Beer: healthy, up to a point

- Last updated on GMT

Related tags: Nutrition

The UK's Advertising Standards Authority has warned a British
brewer against advertising its beer as part of a healthy diet.

The UK's Advertising Standards Authority has warned a British brewer against advertising its beer as a healthy, nutritious food.

An ad for Gales Best beer, made by Hampshire-based George Gale & Co, was headlined 'Food for Thought' and followed by a quotation from Brewing Research International that said: 'Beer is an all round food containing a balanced package of nutrients and minerals and can be considered to make a positive contribution to a healthy diet'. The reverse of the beer mat had the slogan, 'VITAMIN Beer ... I'll drink to that' beneath four beer brand labels.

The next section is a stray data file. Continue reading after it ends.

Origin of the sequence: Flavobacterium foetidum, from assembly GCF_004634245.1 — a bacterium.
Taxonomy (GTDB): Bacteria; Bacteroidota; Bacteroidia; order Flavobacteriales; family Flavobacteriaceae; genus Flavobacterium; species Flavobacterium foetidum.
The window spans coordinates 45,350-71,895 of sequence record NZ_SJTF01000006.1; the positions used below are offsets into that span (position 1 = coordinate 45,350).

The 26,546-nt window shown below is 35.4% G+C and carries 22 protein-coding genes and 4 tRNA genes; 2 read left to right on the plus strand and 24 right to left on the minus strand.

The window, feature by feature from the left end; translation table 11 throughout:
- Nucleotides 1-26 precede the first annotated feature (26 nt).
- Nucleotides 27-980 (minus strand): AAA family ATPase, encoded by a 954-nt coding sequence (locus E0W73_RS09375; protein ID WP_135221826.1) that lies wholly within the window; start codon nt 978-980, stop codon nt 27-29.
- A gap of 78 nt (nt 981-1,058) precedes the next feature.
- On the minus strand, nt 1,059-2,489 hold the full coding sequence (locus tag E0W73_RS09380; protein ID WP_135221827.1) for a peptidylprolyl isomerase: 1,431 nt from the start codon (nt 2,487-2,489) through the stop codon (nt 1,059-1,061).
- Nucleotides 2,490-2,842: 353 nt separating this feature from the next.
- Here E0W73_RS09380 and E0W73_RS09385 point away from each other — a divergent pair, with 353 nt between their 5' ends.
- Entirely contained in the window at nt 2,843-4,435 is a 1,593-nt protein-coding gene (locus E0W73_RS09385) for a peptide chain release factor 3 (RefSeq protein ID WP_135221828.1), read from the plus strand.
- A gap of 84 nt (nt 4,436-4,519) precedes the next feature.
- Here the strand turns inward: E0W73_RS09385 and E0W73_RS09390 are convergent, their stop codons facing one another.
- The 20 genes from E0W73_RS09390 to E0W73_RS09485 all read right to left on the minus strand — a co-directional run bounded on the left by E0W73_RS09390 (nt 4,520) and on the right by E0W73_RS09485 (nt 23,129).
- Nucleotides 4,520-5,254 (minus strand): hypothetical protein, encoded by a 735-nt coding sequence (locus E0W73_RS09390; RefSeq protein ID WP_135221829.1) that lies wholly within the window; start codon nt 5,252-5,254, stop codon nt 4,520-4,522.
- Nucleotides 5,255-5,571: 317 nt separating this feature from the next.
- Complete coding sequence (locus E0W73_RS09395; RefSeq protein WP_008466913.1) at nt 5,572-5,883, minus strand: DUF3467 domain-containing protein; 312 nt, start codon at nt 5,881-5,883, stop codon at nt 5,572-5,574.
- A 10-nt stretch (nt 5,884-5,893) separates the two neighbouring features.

While there is some evidence to suggest that a small, regular intake of beer may help prevent heart disease, researchers are not sure whether it is the alcohol, and its anti-inflammatory effect, or the nutrients within the beverage that work to cut the health risk.

George Gale claimed that it used natural ingredients only and believed strongly that they were a producer of high quality wholesome products. The company submitted a review paper concerning the nutritional content of beer.

However, the Authority noted that alcohol inhibited the uptake of several vitamins and minerals. Although the advertisers had shown that beer contained several vitamins and minerals, because they had not proven that beer had the nutritional benefits claimed in the advertisement, the advertisement was deemed misleading.

George Gale said it had not printed any new point of sale material, and the campaign would be discontinued. The Authority advised the advertisers to seek advice from the Committee of Advertising Practice Copy Advice team before using this approach again.

Related topics: R&D, Beer, Wine, Spirits, Cider

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